United States District Court, D. Nevada
before the court is plaintiff Arbonne International,
LLC's (“Arbonne”) motion for default
judgment. (ECF No. 11).
action arises from defendant Nayat Semerciyan's
(“Nayat”) willful infringement of Arbonne's
intellectual property through the sale of counterfeit
products. (ECF No. 1). Arbonne asserts the following
allegations in its compliant:
22, 2016, Arbonne filed a complaint against Nayat in the
United States District Court for the District of Nevada.
Arbonne Int'l, LLC v. Semerciyan, No.
2:16-cv-01728-JAD-VCF (D. Nev. 2017); (ECF No. 1). Nayat and
her co-defendant, Nu-Vo, did not timely file an answer.
Id. After Arbonne moved for entry of default, Nayat
contacted Arbonne's counsel to discuss the lawsuit.
November 7, 2016, Arbonne entered into a settlement agreement
with Nayat and Nu-vo. Id. Arbonne has provided a
copy of the agreement, which provides that Nayat would not
sell, advertise, or facilitate the sale or advertisement of
any products bearing Arbonne's intellectual property.
Id. The agreement also contains a liquidated damages
clause that requires Nayat to pay $15, 000 for each violation
of Arbonne's intellectual property rights. Id.
December 27, 2017, the court entered a final judgment and
permanent injunction restraining Nayat from infringing
Arbonne's intellectual property pursuant to the
settlement agreement. Id. Shortly thereafter, Nayat
began advertising infringing products through her Facebook
page. Id. Arbonne provided Facebook with a copy of
the final judgment and Facebook suspended Nayat's
time in 2017, Arbonne discovered a website,
www.ijewelsintl.com, that advertised and sold
products that infringed Arbonne's trademarks.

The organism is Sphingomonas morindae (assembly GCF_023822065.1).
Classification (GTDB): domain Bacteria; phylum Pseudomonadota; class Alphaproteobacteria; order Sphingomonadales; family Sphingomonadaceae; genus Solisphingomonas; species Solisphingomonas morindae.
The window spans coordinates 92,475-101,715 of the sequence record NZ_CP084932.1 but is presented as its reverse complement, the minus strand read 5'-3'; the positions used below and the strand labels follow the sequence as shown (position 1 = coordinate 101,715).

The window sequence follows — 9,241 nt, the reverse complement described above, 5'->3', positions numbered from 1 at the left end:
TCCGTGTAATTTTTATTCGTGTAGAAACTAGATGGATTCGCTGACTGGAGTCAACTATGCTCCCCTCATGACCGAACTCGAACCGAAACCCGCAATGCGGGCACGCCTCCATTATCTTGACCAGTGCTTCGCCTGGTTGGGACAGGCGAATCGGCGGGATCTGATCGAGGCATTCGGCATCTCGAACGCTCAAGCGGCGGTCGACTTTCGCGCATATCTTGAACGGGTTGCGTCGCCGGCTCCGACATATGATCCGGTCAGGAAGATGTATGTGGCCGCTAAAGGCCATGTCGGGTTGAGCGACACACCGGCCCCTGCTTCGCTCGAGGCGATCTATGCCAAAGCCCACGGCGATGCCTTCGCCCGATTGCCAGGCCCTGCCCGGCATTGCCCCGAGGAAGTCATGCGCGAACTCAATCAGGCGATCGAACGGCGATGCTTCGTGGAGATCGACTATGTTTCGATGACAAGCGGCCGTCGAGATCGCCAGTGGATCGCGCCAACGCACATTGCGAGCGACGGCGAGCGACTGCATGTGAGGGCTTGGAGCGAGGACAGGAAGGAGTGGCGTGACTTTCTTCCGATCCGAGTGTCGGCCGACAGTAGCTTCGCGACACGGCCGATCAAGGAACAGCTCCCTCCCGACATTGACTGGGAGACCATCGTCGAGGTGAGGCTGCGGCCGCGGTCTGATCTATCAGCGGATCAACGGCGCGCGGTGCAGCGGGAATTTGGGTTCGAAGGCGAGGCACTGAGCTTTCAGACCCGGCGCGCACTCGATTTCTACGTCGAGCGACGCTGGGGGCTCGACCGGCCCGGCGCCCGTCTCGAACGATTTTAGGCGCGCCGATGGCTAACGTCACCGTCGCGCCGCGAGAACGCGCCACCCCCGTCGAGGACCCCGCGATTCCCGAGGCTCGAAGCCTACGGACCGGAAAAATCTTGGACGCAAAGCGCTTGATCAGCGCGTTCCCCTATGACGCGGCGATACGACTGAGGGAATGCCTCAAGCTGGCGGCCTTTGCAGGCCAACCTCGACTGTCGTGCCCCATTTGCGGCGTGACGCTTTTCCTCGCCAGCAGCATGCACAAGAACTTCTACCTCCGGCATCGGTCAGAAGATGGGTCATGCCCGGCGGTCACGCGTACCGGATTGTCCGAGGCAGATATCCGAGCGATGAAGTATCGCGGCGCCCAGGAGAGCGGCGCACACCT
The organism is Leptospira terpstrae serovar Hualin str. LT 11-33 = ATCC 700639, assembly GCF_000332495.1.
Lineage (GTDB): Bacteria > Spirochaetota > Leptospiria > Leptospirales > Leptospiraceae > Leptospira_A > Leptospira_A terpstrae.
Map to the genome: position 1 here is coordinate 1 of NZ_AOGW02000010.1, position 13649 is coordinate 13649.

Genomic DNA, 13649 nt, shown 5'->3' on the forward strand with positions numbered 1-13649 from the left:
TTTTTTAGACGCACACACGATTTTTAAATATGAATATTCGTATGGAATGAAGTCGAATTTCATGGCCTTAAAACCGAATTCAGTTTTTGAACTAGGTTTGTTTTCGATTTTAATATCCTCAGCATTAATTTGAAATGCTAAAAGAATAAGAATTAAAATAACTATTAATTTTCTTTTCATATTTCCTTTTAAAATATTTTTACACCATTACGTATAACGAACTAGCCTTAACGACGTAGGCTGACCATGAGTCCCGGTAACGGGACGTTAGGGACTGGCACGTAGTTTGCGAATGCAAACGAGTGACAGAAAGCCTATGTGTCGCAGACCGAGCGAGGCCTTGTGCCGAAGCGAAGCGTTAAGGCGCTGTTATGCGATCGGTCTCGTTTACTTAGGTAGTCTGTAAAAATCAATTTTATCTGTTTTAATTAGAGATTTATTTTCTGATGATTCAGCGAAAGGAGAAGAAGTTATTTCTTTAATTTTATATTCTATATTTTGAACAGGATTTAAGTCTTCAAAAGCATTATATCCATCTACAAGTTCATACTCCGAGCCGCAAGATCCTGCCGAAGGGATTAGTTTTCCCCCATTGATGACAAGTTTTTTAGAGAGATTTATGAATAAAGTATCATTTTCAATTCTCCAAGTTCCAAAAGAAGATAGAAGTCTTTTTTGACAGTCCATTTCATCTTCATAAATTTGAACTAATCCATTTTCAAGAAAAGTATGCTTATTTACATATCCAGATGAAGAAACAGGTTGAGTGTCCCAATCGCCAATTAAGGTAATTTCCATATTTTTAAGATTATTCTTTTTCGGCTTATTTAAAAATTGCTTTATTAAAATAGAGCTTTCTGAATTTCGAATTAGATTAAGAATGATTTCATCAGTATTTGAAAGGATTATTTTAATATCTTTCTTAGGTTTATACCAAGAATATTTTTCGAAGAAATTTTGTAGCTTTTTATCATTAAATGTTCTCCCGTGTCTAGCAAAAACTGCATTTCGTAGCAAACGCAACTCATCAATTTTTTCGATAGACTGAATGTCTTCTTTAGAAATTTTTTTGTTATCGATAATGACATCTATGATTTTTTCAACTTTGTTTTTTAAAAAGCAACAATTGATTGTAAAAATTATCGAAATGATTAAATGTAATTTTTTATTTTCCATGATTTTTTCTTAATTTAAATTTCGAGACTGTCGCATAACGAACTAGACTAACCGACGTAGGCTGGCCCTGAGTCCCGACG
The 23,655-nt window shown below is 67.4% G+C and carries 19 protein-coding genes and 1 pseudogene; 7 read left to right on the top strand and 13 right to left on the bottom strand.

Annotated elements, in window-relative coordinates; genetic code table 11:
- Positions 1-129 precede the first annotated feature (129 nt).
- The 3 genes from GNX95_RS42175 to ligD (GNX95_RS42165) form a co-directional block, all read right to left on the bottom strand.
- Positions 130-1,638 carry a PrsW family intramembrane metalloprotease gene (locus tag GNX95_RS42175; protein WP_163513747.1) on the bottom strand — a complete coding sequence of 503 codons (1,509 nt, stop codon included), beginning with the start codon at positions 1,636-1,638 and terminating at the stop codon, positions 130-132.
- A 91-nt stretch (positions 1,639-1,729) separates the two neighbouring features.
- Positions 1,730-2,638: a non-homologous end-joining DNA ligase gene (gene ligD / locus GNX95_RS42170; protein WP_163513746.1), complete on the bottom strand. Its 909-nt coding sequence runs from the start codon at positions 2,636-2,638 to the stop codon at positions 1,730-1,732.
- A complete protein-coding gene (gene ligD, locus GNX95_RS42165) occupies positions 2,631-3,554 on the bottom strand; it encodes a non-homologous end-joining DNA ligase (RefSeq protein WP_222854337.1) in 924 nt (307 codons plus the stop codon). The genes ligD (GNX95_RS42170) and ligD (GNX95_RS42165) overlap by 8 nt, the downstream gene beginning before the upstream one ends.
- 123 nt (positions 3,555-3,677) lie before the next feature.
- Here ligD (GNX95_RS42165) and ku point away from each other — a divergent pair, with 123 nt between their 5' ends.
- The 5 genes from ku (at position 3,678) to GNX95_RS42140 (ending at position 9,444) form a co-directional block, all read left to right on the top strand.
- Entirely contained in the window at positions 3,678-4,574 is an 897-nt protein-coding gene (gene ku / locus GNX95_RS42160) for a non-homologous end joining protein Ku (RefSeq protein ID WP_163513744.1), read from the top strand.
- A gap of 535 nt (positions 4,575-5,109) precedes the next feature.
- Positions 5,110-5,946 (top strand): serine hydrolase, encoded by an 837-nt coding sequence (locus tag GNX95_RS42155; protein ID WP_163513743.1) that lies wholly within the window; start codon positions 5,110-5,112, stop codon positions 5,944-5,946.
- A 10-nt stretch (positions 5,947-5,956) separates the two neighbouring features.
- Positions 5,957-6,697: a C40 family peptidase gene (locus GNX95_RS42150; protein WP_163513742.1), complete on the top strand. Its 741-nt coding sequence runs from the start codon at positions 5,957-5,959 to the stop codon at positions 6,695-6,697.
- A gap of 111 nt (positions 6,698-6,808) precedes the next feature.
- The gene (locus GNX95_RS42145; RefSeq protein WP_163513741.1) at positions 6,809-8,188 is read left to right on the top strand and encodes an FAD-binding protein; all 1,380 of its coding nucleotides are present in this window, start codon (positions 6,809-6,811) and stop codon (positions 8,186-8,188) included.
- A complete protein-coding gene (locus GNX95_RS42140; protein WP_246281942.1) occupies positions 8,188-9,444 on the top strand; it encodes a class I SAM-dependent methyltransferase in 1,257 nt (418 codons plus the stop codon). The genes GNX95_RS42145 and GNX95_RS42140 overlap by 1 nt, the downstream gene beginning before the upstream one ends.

Id. These products included various accessories such
as necklaces, earrings, and hats. Id. On March 28,
2018, Arbonne filed a lawsuit against the website and
eventually discovered that Nayat was the operator.
Id. Discovery also revealed that Nayat had opened a
second website, www.iwiall.com, selling infringing
products on March 8, 2018. Id.
25, 2018, Arbonne initiated the instant action, asserting
five causes of action: (1) counterfeiting in violation of the
Lanham Act, 15 U.S.C. 1051 et. seq.; (2) trademark
infringement; (3) unfair competition and false designation in
violation of the Lanham Act; (4) copyright infringement; and
(5) breach of contract. Id.
September 10, 2018, Arbonne filed a motion for entry of
clerk's default against Nayat. (ECF No. 7). On September
11, 2018, the clerk entered default. (ECF No. 8). Now,
Arbonne moves for default judgment. (ECF No. 11).
a default judgment is a two-step process. Eitel v.
McCool, 782 F.2d 1470, 1471 (9th Cir. 1986). First,
“[w]hen a party against whom a judgment for affirmative
relief is sought has failed to plead or otherwise defend, and
that failure is shown by affidavit or otherwise, the clerk
must enter the party's default.” Fed.R.Civ.P.
55(a). Federal Rule of Civil Procedure 55(b)(2) provides that
“a court may enter a default judgment after the party
seeking default applies to the clerk of the court as required
by subsection (a) of this rule.”
choice whether to enter a default judgment lies within the
discretion of the court. Aldabe v. Aldabe, 616 F.3d
1089, 1092 (9th Cir. 1980). In the determination of whether
to grant a default judgment, the court should consider the
seven factors set forth in Eitel: (1) the
possibility of prejudice to plaintiff if default judgment is
not entered; (2) the merits of the claims; (3) the
sufficiency of the complaint; (4) the amount of money at
stake; (5) the possibility of a dispute concerning material
facts; (6) whether default was due to excusable neglect; and
(7) the policy favoring a decision on the merits. 782 F.2d at
1471-72. In applying the Eitel factors, “the
factual allegations of the complaint, except those relating
to the amount of damages, will be taken as true.”
Geddes v. United Fin. Grp., 559 F.2d 557, 560 (9th
Cir. 1977); see also Fed. R. Civ. P. 8(d).
has complied with Rule 55(a) and Nayat has had ample
opportunity to participate in this litigation. See
Fed R. Civ. Proc. 55(a). Accordingly, the court now considers
the Eitel factors to determine whether to issue
default judgment in favor of Arbonne. The court first
addresses the sufficiency of the complaint and the merits of